If we were to send a unmannedspaceship through the Sun. What material can survive? A wide variety of materials might survive passing through the outer layer of the sun, but only if the spaceship is big enough, fast enough and has a thick enough sacrificial/ablative shell. If the ship is slow, it doesn't really matter if the hull survives, most stuff ...

1

Writing $(Q_m)$ (and so on) for the numerical value of the constants in the units stated, \begin{align} \frac{Q_m}{\omega_b \rho_b c_b} &= \frac{(Q_m)\mathrm W/\mathrm m^3}{(\omega_b)\frac{\mathrm{ml}}{\mathrm{ml\: s}} \times (\rho_b) \frac{\mathrm {kg}}{\mathrm m^3} \times (c_b)\frac{\mathrm J}{\mathrm{kg}\:^{\circ}\mathrm C}} \\ & = ...

1

Can a single particle be “heated” by radiation? Not really, because heat is an emergent macroscopic property of an ensemble of particles. But since you put the word "heated" in quotes, we can allow a yes of sorts. Take a look at the Wikipedia temperature page, where we can see this picture: CCASA image by Greg L, see Wikipedia It's to do with the ...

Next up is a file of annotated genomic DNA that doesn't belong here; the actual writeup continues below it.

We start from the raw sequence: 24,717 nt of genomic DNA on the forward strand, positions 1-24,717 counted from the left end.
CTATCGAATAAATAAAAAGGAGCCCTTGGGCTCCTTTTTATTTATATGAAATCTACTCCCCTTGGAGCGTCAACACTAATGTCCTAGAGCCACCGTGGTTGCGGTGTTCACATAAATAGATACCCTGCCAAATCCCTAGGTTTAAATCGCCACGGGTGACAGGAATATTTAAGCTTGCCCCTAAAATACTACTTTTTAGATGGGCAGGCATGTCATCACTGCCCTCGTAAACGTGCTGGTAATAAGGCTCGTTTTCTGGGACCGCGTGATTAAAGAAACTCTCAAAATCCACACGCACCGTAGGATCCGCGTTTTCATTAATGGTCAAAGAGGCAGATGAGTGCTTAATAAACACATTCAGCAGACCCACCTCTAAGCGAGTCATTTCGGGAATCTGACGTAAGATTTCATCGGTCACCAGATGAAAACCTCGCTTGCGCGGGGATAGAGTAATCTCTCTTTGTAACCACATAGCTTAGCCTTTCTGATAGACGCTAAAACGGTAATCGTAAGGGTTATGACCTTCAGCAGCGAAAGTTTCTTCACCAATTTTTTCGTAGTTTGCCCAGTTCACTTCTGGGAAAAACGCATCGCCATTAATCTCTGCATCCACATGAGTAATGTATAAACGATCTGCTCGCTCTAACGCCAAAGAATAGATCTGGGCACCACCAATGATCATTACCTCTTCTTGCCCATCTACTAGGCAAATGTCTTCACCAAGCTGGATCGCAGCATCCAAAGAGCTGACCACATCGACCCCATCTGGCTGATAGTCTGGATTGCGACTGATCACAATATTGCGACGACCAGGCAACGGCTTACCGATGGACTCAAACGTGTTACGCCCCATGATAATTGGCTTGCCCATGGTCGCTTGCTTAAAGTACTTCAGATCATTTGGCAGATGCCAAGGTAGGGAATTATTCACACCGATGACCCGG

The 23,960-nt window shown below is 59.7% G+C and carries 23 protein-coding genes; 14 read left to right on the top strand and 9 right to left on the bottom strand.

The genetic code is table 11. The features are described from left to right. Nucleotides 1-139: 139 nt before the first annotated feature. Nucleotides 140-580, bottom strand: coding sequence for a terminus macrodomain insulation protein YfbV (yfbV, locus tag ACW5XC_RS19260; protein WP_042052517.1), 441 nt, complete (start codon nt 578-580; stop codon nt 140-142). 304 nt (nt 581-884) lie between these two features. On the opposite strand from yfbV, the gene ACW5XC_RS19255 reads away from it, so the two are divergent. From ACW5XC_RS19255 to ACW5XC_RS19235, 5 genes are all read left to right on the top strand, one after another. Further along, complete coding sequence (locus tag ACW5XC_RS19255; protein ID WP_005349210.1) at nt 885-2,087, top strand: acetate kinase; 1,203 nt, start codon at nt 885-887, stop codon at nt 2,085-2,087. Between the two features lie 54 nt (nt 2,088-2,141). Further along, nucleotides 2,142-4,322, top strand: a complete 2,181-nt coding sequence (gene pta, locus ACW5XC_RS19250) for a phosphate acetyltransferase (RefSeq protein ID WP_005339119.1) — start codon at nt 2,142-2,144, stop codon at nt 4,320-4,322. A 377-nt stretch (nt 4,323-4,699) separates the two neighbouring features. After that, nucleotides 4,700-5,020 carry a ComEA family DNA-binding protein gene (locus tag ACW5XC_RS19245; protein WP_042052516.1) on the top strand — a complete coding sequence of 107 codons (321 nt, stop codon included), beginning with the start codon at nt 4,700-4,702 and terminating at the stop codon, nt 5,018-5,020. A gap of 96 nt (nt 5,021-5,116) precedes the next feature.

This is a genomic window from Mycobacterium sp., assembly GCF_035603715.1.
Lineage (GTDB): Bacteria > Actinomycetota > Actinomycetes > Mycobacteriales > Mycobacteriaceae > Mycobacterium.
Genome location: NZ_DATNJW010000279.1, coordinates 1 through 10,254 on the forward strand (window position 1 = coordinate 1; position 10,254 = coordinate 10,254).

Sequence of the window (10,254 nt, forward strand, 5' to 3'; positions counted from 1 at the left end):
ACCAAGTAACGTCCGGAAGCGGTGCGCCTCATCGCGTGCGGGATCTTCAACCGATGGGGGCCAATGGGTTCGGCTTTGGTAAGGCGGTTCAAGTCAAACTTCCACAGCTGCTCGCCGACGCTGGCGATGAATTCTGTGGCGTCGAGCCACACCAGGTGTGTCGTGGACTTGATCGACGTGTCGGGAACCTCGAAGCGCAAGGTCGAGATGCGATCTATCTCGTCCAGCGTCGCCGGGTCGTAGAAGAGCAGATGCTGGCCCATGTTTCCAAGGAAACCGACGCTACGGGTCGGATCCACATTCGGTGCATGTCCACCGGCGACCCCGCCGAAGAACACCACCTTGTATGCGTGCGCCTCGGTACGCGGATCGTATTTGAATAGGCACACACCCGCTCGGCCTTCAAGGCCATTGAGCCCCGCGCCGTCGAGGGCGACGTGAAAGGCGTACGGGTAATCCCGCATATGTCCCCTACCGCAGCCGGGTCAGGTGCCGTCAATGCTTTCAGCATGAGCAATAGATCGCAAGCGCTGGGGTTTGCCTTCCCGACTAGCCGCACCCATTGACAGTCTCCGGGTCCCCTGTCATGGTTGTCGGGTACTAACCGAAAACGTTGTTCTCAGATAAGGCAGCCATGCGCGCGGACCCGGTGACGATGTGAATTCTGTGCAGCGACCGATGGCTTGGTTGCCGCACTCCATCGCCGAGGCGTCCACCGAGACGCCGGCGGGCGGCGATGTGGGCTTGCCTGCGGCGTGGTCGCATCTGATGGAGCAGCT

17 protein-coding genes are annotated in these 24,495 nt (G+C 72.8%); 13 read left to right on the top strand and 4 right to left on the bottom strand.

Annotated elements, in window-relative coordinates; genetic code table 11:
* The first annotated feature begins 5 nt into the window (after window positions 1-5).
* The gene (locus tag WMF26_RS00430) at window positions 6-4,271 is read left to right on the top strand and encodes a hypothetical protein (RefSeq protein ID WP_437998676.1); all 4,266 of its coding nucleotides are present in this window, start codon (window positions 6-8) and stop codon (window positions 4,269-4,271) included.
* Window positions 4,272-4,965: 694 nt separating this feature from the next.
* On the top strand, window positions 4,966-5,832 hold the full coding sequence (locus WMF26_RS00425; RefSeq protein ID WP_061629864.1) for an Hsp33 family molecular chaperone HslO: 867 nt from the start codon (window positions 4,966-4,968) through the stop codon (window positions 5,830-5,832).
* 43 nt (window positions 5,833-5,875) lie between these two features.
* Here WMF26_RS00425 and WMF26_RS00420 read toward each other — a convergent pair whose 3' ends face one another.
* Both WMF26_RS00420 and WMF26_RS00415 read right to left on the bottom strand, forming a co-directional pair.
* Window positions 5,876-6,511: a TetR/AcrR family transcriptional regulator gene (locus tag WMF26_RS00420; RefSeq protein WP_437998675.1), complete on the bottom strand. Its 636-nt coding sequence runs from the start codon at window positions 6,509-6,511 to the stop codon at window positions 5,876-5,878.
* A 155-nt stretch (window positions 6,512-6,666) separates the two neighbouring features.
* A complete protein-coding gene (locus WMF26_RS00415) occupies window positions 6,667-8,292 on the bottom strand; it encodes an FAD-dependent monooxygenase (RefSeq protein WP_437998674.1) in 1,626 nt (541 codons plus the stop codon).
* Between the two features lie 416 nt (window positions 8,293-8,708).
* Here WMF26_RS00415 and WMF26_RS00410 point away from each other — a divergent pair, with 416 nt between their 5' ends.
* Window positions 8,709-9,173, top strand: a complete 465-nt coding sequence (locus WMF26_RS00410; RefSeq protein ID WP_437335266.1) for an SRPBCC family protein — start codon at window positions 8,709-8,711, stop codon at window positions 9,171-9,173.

1

The conventional method of nuclear waste disposal is just fine. Just bury it deep into some geologically inactive rock. Consider this: If you dig a deep hole into ground in some geologically inactive area, you will find rocks and minerals that have been there for millions of years. If you put your nuclear waste there, there is no reason why it wouldn't ...

1

The energy per unit area radiated by an object at a temperature $T$ is given by the Stefan-Boltzmann law: $$J = \varepsilon\sigma T^4 \tag{1}$$ where $\sigma$ is the Stefan-Boltzmann constant and $\varepsilon$ is the emissivity. A spaceship in a vacuum can only lose heat by radiation, so it will heat up until the energy loss given by equation (1) is ...

1

Planck temperature is the maximum temperature on the Planck scale. Some sources call it absolute hot. The Planck temperature is defined as $$T_P = \frac{m_P c^2}{k} = \sqrt{\frac{\hbar c^5}{G k^2}} = 1.416833(85)\times10^{32} \text{K}$$ where $m_P$ is the Planck mass, $c$ is the speed of light, $\hbar = h/2\pi$ is the reduced Planck constant, $k$ is ...

1

Ultimately, Newton's law of cooling is a simplification that can be obtained from the full heat equation, i.e. $$\rho c\frac{\partial T}{\partial t} = - \kappa \nabla \cdot T.$$ The heat equation itself can be derived from first principles, assuming Fourier's law for heat flow, namely that it is proportional microscopically to the difference in temperature ...